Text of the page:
Baseball’s “Magna Carta”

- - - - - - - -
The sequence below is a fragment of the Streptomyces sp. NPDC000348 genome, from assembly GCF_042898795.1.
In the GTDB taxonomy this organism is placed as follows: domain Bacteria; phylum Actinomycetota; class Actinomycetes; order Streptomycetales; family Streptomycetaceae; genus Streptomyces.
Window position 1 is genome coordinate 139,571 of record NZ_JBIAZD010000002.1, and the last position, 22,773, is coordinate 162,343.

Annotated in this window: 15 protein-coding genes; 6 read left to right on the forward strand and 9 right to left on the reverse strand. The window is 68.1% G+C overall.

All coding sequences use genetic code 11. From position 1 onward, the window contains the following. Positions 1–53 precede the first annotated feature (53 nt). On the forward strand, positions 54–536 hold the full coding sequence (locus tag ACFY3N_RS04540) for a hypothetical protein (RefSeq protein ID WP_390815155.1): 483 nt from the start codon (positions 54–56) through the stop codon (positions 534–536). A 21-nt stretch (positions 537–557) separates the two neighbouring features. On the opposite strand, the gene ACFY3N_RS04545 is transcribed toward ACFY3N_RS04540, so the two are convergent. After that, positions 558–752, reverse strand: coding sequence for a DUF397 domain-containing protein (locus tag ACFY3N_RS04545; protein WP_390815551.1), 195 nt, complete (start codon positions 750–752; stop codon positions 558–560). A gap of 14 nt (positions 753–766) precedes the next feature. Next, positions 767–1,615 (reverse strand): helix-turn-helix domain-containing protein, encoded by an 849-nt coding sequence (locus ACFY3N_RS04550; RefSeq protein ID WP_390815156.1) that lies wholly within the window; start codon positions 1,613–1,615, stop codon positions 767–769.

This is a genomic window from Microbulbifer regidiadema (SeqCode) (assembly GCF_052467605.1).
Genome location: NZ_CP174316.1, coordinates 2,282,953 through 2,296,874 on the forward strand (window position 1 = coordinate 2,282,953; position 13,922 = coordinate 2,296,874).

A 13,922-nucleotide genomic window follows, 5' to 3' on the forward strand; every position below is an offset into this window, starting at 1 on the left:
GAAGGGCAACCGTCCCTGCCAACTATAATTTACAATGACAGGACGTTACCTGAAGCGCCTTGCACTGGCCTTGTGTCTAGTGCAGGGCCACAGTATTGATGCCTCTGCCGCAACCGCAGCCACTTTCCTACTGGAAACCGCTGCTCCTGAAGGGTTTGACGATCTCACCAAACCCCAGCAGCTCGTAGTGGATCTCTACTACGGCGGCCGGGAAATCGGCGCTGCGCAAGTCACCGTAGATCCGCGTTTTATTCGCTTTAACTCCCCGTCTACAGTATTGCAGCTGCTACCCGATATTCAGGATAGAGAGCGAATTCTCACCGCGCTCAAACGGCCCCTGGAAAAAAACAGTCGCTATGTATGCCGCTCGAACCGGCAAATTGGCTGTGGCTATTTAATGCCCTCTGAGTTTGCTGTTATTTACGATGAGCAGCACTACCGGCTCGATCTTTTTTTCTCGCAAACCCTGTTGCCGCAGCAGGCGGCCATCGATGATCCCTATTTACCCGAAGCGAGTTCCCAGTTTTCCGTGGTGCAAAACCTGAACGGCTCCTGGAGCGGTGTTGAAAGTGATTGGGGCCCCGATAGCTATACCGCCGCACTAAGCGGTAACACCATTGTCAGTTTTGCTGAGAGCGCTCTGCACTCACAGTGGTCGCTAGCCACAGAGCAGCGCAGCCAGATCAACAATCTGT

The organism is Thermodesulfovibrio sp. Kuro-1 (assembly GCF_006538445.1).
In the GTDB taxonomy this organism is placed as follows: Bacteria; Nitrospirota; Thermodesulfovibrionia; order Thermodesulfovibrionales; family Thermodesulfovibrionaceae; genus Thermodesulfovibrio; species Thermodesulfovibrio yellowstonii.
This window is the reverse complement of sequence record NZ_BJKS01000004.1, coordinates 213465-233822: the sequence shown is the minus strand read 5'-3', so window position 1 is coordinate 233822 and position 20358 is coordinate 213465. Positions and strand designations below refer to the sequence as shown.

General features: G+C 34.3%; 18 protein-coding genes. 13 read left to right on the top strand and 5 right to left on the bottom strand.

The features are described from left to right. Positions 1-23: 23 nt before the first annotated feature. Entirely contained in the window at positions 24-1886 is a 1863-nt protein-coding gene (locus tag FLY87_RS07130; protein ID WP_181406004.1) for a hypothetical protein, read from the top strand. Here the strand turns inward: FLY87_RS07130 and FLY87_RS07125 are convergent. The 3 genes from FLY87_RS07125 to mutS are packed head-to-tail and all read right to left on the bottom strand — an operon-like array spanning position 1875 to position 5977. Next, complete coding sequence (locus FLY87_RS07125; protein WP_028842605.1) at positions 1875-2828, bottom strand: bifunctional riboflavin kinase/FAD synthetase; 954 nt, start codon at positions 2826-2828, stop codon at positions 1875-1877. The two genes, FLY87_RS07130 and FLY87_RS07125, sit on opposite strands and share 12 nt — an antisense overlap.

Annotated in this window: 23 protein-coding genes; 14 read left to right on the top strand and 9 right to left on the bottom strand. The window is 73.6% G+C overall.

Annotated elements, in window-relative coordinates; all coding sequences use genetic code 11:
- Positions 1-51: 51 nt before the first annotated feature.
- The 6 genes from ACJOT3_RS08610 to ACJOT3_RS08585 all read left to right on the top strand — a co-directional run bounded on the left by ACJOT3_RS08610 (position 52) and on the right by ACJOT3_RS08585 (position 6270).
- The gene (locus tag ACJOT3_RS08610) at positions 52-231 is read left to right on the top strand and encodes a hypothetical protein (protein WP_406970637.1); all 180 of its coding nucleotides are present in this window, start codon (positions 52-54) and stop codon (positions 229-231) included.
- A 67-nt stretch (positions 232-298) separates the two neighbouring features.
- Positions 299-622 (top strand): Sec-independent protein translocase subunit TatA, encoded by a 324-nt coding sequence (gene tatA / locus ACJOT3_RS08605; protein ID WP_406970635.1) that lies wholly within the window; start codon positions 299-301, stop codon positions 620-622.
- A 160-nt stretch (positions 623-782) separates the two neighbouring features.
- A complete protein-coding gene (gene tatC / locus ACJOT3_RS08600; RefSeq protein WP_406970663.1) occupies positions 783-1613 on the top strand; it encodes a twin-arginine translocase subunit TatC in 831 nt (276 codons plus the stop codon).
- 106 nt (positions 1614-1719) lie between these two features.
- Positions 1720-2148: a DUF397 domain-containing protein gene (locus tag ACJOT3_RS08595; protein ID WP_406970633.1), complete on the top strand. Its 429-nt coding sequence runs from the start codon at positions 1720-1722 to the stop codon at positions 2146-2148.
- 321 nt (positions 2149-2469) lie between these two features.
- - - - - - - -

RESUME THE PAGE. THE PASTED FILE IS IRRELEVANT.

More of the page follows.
Long stashed away and forgotten, these manuscripts are the founding documents of the national pastime. In December 1856, Daniel “Doc” Adams, a physician and president of New York’s Knickerbocker Base Ball Club, drafted a set of game rules. Club member William Grenelle prepared another document with slightly different rules that also discussed umpires and playing fields. The rules put forth by Adams, with some material from Grenelle’s document, were then compiled as the “Laws of Base Ball.” This last document was used and edited by the rules committee appointed at the first Base Ball Convention, held in New York City in 1857. Delegates representing local teams convened to establish a uniform set of rules, and by agreeing to them, the players hoped to schedule more games and promote the sport. Adams served as president of the convention, which approved essential rules still in use today.